A precious haven for birds and other wildlife, tucked away close to the airport and city heart, may be lost to a housing development ironically bearing the title of “Haven”. We do not oppose Stage 1 of this development, currently going ahead on adjacent land, but we are most concerned that expansion will engulf this remnant of the old coastal woodlands associated with the wetlands of ‘old’ Mundy Creek and Rowes Bay.
The Mundy Creek Catchment Care group has been in discussion with Council over this, and other issues related to the development, for a considerable time. They are now appealing for more public support. It is not well known outside of those who treasure it locally but on a recent visit I found it alive with raptors, curlews, ibis, magpie gees, mixed flocks of lorikeets, many species of honeyeaters and tiny red-backed wrens in the grasses. And that’s just the birds! As you will see it is also of cultural importance to indigenous people and has been used as a cultural and educational resource with school students.
Please read the text below which is reproduced (with minor editing) from that written by the catchment care group, and then sign their petition. If you want to take it further, email or phone the Townsville City Council via Cr Tony Parsons (Chair of Planning and Development Committee) or Deputy Mayor Vern Veitch.
Mundy Creek Catchment Care group is extremely concerned about the planned destruction of a number of old growth trees that are part of the Mundy Creek wetlands.
Mundy Creek Catchment Care group is a local community group with members of all ages, cultures and backgrounds, working together at Mundy Creek in Garbutt. This site has benefitted from a wide variety of community-based environmental projects over a period spanning 17+ years. Our goal for the overall area is to regenerate, revitalize and maintain the ecological and cultural values of Mundy Creek.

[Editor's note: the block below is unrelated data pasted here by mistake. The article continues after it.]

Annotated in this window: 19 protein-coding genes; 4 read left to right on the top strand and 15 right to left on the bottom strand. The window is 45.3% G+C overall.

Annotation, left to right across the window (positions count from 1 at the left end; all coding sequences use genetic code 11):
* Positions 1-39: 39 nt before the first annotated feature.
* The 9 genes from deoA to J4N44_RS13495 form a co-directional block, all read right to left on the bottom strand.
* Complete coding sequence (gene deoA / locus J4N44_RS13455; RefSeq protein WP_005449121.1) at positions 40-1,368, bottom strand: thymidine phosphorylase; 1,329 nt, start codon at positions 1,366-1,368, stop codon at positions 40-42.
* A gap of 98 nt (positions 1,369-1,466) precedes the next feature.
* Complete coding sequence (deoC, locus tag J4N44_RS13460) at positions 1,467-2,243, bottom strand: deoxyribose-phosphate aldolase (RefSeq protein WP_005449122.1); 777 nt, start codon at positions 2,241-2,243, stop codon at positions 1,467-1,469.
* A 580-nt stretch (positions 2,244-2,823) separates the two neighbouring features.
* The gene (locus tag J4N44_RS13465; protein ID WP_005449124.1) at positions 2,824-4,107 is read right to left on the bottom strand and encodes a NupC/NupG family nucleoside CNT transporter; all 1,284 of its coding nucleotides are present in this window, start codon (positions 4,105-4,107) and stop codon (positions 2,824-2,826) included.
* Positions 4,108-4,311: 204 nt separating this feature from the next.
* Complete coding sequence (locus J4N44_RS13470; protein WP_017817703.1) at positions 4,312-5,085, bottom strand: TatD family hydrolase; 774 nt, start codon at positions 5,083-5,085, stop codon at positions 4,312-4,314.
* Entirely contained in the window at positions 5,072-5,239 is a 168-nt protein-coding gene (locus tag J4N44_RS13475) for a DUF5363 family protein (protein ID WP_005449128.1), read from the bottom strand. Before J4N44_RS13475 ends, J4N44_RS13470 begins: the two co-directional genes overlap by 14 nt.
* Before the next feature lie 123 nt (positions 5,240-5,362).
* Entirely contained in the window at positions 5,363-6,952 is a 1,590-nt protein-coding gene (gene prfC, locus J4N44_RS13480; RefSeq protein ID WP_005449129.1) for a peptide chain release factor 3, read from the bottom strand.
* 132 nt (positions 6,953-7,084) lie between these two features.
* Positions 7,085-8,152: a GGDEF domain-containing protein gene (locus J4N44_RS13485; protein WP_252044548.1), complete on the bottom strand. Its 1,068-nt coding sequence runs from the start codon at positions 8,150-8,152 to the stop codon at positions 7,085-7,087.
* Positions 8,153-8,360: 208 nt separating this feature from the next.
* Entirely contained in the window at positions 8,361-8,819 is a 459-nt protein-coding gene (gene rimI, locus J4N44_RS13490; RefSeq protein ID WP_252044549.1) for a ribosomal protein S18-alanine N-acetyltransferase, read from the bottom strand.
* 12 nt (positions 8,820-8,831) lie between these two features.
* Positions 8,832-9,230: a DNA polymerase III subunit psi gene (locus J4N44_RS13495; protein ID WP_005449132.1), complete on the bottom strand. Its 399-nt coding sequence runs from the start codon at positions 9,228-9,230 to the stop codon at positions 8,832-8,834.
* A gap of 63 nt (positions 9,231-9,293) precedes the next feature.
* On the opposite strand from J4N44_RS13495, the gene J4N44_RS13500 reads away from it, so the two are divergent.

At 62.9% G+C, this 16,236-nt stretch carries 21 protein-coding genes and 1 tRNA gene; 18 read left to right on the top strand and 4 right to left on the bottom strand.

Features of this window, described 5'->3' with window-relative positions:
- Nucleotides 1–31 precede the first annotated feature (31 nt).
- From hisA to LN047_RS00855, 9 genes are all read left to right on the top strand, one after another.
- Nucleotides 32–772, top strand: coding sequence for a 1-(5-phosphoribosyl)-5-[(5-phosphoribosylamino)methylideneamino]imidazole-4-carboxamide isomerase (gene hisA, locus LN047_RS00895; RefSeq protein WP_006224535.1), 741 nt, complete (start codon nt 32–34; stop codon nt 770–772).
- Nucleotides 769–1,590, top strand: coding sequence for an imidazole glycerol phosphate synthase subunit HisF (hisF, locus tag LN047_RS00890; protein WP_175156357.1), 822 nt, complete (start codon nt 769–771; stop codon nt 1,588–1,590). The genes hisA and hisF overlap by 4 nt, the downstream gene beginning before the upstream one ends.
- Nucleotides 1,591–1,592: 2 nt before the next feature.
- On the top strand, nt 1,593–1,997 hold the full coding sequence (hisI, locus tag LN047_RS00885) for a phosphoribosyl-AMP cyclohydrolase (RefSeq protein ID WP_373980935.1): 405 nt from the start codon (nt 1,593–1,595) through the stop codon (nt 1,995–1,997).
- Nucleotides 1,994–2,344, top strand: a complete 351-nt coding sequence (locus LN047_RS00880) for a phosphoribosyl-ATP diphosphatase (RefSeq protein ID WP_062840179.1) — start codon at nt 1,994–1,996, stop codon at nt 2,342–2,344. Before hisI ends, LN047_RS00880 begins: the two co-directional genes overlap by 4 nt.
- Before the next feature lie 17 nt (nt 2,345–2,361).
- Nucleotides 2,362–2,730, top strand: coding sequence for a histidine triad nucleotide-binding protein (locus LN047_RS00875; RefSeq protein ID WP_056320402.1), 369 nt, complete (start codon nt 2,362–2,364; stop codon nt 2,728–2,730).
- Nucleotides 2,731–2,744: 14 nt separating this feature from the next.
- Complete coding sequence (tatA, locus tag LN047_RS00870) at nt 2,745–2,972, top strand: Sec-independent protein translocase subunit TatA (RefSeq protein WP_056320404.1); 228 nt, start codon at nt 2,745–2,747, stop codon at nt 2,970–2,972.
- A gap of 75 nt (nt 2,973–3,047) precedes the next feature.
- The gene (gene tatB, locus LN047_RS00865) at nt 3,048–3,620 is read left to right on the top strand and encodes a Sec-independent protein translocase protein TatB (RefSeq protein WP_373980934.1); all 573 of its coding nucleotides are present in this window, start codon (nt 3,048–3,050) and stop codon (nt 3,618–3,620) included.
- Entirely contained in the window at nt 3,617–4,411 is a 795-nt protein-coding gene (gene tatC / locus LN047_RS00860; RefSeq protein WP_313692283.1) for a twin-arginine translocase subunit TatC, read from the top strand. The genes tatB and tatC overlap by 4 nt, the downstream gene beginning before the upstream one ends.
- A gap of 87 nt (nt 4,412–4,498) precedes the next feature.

The woodland block, where the old growth trees stand, has council approval for a high-density housing development of 200 houses. This will mean the clearing of this woodland, and the loss of the old growth trees, and many native shrubs and grasses. This does not need to happen – the old trees can happily co-exist with such developments!
We have communicated our concerns to the developer (Ellis Developments) and Council. No changes have been made, so we’re now seeking the support of the community to speak up, sign this petition and help us to protect these old growth trees.
The old trees are paperbarks (Cloudy teatrees – Melaleuca dealbata) and eucalypts (Stocking gums – Corymbia tessallaris), estimated to be of a considerable age.
These trees bring cool summer shade and vibrant, bird life and colour, providing natural habitat for local species. They hold stories, being the oldest, living witnesses of change and growth that we have in our community. They are part of the story of Townsville and of our ancestors. We cannot afford to lose them.
We realise that we can’t stop development of the broader land; however, we believe it is a reasonable expectation that some of these old trees be protected. That’s not a big ask for a development of this size. Surely the trees are worth protecting!?
If left standing, these trees would help soften the hard concrete vista that this high density, urban development will create. With sensible landscape design and interpretive signage these old trees would bring meaning and value to the lives of future residents of the ‘Haven’ development, and the neighbourhood as a whole. This more balanced approach to development is fast becoming the norm, world wide, why not here in Townsville!
Local Aboriginal elder Russell Butler told us, “The block of land contains many old trees that are sacred to us and the many animals that use them. We call these trees ‘buju’, meaning ‘friend’. We have to look after them, like we would friends and family because they provide us with shelter, shade and housing material…. These trees have cultural heritage significance and values to the Townsville Traditional Owner groups, the Bindal and Wulgurukaba peoples and need to be preserved.”
You can click on Mundy Creek Catchment Group to read more about their work and/or see more photos of the threatened area here. And you can go and look at the area for yourself. Driving towards the city along Percy Street (just before it becomes Bundock St), turn left into Harold Street to the point where it meets a little-known section of Hugh Street. (NB If you are coming from the city, then turn right into Harold Street). You can park here, and follow a dirt track, past the end house in a row of about 6 houses, towards the trees – you will see the Castle Hill PCYC buildings over to your right. You can walk through the trees as I did (closed shoes and long pants advised) but don’t go on to the active construction area.One last thing (yes, I might have mentioned it before!) PLEASE SIGN THE PETITION – thank you!